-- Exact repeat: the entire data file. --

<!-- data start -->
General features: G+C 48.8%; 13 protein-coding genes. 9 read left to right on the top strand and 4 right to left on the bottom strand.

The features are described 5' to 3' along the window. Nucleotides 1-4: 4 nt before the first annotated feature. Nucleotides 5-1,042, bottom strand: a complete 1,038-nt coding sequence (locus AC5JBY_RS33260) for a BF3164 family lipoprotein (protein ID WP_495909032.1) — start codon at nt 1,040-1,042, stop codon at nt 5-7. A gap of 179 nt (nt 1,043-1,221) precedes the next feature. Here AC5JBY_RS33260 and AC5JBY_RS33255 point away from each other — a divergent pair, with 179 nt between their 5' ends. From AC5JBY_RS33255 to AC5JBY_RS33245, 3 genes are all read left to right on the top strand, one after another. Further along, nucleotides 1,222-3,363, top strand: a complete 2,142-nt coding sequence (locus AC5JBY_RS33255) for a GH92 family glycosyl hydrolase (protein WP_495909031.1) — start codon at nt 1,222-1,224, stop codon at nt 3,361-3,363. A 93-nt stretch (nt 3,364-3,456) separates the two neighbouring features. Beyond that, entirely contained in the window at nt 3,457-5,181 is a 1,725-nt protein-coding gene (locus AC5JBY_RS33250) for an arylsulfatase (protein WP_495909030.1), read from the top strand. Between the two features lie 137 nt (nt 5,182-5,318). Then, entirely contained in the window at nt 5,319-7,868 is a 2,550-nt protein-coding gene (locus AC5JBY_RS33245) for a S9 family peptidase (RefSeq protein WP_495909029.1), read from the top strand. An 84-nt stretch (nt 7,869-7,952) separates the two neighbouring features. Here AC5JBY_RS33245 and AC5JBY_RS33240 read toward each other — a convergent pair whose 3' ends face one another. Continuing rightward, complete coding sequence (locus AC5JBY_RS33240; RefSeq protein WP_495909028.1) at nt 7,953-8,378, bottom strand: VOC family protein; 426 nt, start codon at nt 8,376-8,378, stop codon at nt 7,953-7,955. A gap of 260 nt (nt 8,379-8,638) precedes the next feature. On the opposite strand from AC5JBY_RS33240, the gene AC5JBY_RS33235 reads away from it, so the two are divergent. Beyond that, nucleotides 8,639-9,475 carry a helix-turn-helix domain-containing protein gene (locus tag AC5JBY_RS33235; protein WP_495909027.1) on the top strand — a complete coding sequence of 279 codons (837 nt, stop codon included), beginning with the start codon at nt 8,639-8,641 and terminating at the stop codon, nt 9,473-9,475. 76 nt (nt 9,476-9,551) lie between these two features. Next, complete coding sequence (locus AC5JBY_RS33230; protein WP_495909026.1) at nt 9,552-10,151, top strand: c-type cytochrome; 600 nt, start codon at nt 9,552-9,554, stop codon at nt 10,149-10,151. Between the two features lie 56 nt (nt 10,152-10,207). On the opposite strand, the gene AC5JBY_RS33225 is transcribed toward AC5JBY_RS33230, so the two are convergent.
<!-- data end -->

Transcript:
General features: G+C 48.8%; 13 protein-coding genes. 9 read left to right on the top strand and 4 right to left on the bottom strand.

The features are described 5' to 3' along the window. Nucleotides 1-4: 4 nt before the first annotated feature. Nucleotides 5-1,042, bottom strand: a complete 1,038-nt coding sequence (locus AC5JBY_RS33260) for a BF3164 family lipoprotein (protein ID WP_495909032.1) — start codon at nt 1,040-1,042, stop codon at nt 5-7. A gap of 179 nt (nt 1,043-1,221) precedes the next feature. Here AC5JBY_RS33260 and AC5JBY_RS33255 point away from each other — a divergent pair, with 179 nt between their 5' ends. From AC5JBY_RS33255 to AC5JBY_RS33245, 3 genes are all read left to right on the top strand, one after another. Further along, nucleotides 1,222-3,363, top strand: a complete 2,142-nt coding sequence (locus AC5JBY_RS33255) for a GH92 family glycosyl hydrolase (protein WP_495909031.1) — start codon at nt 1,222-1,224, stop codon at nt 3,361-3,363. A 93-nt stretch (nt 3,364-3,456) separates the two neighbouring features. Beyond that, entirely contained in the window at nt 3,457-5,181 is a 1,725-nt protein-coding gene (locus AC5JBY_RS33250) for an arylsulfatase (protein WP_495909030.1), read from the top strand. Between the two features lie 137 nt (nt 5,182-5,318). Then, entirely contained in the window at nt 5,319-7,868 is a 2,550-nt protein-coding gene (locus AC5JBY_RS33245) for a S9 family peptidase (RefSeq protein WP_495909029.1), read from the top strand. An 84-nt stretch (nt 7,869-7,952) separates the two neighbouring features. Here AC5JBY_RS33245 and AC5JBY_RS33240 read toward each other — a convergent pair whose 3' ends face one another. Continuing rightward, complete coding sequence (locus AC5JBY_RS33240; RefSeq protein WP_495909028.1) at nt 7,953-8,378, bottom strand: VOC family protein; 426 nt, start codon at nt 8,376-8,378, stop codon at nt 7,953-7,955. A gap of 260 nt (nt 8,379-8,638) precedes the next feature. On the opposite strand from AC5JBY_RS33240, the gene AC5JBY_RS33235 reads away from it, so the two are divergent. Beyond that, nucleotides 8,639-9,475 carry a helix-turn-helix domain-containing protein gene (locus tag AC5JBY_RS33235; protein WP_495909027.1) on the top strand — a complete coding sequence of 279 codons (837 nt, stop codon included), beginning with the start codon at nt 8,639-8,641 and terminating at the stop codon, nt 9,473-9,475. 76 nt (nt 9,476-9,551) lie between these two features. Next, complete coding sequence (locus AC5JBY_RS33230; protein WP_495909026.1) at nt 9,552-10,151, top strand: c-type cytochrome; 600 nt, start codon at nt 9,552-9,554, stop codon at nt 10,149-10,151. Between the two features lie 56 nt (nt 10,152-10,207). On the opposite strand, the gene AC5JBY_RS33225 is transcribed toward AC5JBY_RS33230, so the two are convergent.